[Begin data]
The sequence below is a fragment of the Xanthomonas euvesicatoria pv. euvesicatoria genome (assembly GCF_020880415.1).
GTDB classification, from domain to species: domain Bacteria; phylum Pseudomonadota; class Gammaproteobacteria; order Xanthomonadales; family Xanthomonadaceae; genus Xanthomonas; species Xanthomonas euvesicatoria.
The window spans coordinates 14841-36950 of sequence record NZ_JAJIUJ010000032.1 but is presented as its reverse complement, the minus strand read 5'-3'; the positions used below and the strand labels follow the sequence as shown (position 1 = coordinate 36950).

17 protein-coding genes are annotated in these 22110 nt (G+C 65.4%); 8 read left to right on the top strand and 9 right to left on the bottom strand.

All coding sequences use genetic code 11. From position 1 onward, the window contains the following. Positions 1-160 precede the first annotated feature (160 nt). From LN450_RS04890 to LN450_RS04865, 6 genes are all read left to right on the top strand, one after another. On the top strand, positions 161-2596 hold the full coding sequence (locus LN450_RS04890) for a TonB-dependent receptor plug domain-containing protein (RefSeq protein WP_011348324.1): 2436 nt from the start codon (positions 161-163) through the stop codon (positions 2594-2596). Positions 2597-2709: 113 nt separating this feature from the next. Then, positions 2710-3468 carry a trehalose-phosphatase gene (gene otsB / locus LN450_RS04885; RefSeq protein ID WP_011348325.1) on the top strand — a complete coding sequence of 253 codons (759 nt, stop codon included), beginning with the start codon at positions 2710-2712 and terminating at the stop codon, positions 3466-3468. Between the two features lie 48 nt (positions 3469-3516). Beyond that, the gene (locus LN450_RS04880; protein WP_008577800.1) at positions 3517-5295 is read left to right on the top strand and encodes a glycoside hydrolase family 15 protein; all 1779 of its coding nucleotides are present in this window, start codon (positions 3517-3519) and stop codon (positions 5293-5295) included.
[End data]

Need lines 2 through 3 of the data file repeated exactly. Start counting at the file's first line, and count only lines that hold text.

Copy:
GTDB classification, from domain to species: domain Bacteria; phylum Pseudomonadota; class Gammaproteobacteria; order Xanthomonadales; family Xanthomonadaceae; genus Xanthomonas; species Xanthomonas euvesicatoria.
The window spans coordinates 14841-36950 of sequence record NZ_JAJIUJ010000032.1 but is presented as its reverse complement, the minus strand read 5'-3'; the positions used below and the strand labels follow the sequence as shown (position 1 = coordinate 36950).